I'm ready to believe that indoctrination by liberal professors is a problem in many American universities; today's Times runs a story about it. However, the examples in the article are a little underwhelming:
Mr. Nelson, now a graduate student at the University of Connecticut, said in an interview that the teacher frequently called on him to defend his conservative values while making it clear he did not care for Republicans.Teachers say this sort of thing all the time. If you want to take the class, you ought to be OK from the start with the way its going to be taught, and teachers often make that clear. As for the teachers political views, I hardly see how merely knowing them is problematic. In fact, if the class subject touches on political themes, it may be more honest for teachers to be frank upfront about what their political views are.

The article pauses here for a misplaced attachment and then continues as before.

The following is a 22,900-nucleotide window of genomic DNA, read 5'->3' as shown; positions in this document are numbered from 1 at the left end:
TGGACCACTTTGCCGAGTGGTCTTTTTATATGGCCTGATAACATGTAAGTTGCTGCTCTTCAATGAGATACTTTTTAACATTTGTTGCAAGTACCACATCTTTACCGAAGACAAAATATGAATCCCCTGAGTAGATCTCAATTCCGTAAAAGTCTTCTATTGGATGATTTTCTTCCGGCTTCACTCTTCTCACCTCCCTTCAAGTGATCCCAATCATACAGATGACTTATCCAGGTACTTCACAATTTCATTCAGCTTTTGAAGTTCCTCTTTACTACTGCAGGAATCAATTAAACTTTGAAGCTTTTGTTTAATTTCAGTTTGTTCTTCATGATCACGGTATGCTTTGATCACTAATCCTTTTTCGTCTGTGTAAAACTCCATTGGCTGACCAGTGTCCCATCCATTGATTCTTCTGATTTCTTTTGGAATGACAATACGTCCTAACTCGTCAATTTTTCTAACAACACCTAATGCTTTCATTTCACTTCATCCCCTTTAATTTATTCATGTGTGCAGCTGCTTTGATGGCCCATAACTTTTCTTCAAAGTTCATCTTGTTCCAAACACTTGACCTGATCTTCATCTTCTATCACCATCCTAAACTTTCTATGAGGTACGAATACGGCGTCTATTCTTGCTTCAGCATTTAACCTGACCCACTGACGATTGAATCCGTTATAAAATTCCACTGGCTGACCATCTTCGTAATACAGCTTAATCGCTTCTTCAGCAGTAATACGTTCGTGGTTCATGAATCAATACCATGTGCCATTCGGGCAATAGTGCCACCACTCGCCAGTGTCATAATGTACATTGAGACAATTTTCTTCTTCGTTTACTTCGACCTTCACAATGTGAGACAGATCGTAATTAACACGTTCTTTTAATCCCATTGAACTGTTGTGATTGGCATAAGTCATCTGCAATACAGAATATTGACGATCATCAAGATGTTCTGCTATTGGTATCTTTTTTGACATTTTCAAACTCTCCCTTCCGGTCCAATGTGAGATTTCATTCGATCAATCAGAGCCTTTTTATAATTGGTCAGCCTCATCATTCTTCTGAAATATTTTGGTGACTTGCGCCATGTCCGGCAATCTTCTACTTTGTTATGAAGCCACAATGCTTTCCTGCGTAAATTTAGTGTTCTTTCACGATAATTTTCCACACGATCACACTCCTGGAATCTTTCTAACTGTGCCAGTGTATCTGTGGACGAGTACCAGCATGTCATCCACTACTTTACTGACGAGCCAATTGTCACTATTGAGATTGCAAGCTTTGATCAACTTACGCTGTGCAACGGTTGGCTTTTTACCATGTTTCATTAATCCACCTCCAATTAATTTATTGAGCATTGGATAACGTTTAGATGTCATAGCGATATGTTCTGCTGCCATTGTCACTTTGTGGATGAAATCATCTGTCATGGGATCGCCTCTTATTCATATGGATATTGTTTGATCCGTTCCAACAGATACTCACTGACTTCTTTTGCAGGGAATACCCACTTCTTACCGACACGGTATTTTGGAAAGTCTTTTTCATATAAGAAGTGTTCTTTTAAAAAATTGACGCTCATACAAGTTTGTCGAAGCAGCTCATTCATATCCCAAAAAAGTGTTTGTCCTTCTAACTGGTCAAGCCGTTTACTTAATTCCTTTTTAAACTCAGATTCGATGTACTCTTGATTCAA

"On the first day of class, he said, 'If you don't like me, get out of my class,' " Mr. Nelson said. "But it was the only time that fall the course was being offered, and I wanted to take it."
Marissa Freimanis said she encountered a similar situation in her freshman English class at California State University, Long Beach, last year. Ms. Freimanis said the professor's liberal bias was clear in the class syllabus, which suggested topics for members of the class to write about. One was, "Should Justice Sandra Day O'Connor be impeached for her partisan political actions in the Bush v. Gore case?"This is plainly ridiculous: she should have just written an essay that argued the answer was "no." If she is made uncomfortable by an essay question which leaves her completely free to choose her answer, then chances are she is going to be uncomfortable quite often in her life, and theres not much anyone can do about it.
"Of course, I felt very uncomfortable," Ms. Freimanis, who is a Republican, said in an interview.